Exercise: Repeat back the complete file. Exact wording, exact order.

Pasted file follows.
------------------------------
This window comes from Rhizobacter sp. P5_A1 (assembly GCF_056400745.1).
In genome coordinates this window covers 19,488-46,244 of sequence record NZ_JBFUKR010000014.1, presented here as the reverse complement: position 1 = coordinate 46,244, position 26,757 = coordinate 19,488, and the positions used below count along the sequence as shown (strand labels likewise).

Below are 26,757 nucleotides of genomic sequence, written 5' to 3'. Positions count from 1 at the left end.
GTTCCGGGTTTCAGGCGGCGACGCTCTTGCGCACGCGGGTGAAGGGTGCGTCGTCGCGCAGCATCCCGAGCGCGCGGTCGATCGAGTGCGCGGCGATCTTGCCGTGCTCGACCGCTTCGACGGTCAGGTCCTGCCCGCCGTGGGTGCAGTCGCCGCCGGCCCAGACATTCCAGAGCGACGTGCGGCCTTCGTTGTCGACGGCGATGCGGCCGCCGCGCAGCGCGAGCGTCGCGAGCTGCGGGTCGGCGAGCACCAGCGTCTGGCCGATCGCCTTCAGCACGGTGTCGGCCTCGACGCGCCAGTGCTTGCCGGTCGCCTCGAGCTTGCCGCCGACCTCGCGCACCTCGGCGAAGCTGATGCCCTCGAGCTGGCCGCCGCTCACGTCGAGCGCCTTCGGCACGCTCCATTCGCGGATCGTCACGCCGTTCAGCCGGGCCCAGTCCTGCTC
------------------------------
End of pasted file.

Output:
This window comes from Rhizobacter sp. P5_A1 (assembly GCF_056400745.1).
In genome coordinates this window covers 19,488-46,244 of sequence record NZ_JBFUKR010000014.1, presented here as the reverse complement: position 1 = coordinate 46,244, position 26,757 = coordinate 19,488, and the positions used below count along the sequence as shown (strand labels likewise).

Below are 26,757 nucleotides of genomic sequence, written 5' to 3'. Positions count from 1 at the left end.
GTTCCGGGTTTCAGGCGGCGACGCTCTTGCGCACGCGGGTGAAGGGTGCGTCGTCGCGCAGCATCCCGAGCGCGCGGTCGATCGAGTGCGCGGCGATCTTGCCGTGCTCGACCGCTTCGACGGTCAGGTCCTGCCCGCCGTGGGTGCAGTCGCCGCCGGCCCAGACATTCCAGAGCGACGTGCGGCCTTCGTTGTCGACGGCGATGCGGCCGCCGCGCAGCGCGAGCGTCGCGAGCTGCGGGTCGGCGAGCACCAGCGTCTGGCCGATCGCCTTCAGCACGGTGTCGGCCTCGACGCGCCAGTGCTTGCCGGTCGCCTCGAGCTTGCCGCCGACCTCGCGCACCTCGGCGAAGCTGATGCCCTCGAGCTGGCCGCCGCTCACGTCGAGCGCCTTCGGCACGCTCCATTCGCGGATCGTCACGCCGTTCAGCCGGGCCCAGTCCTGCTC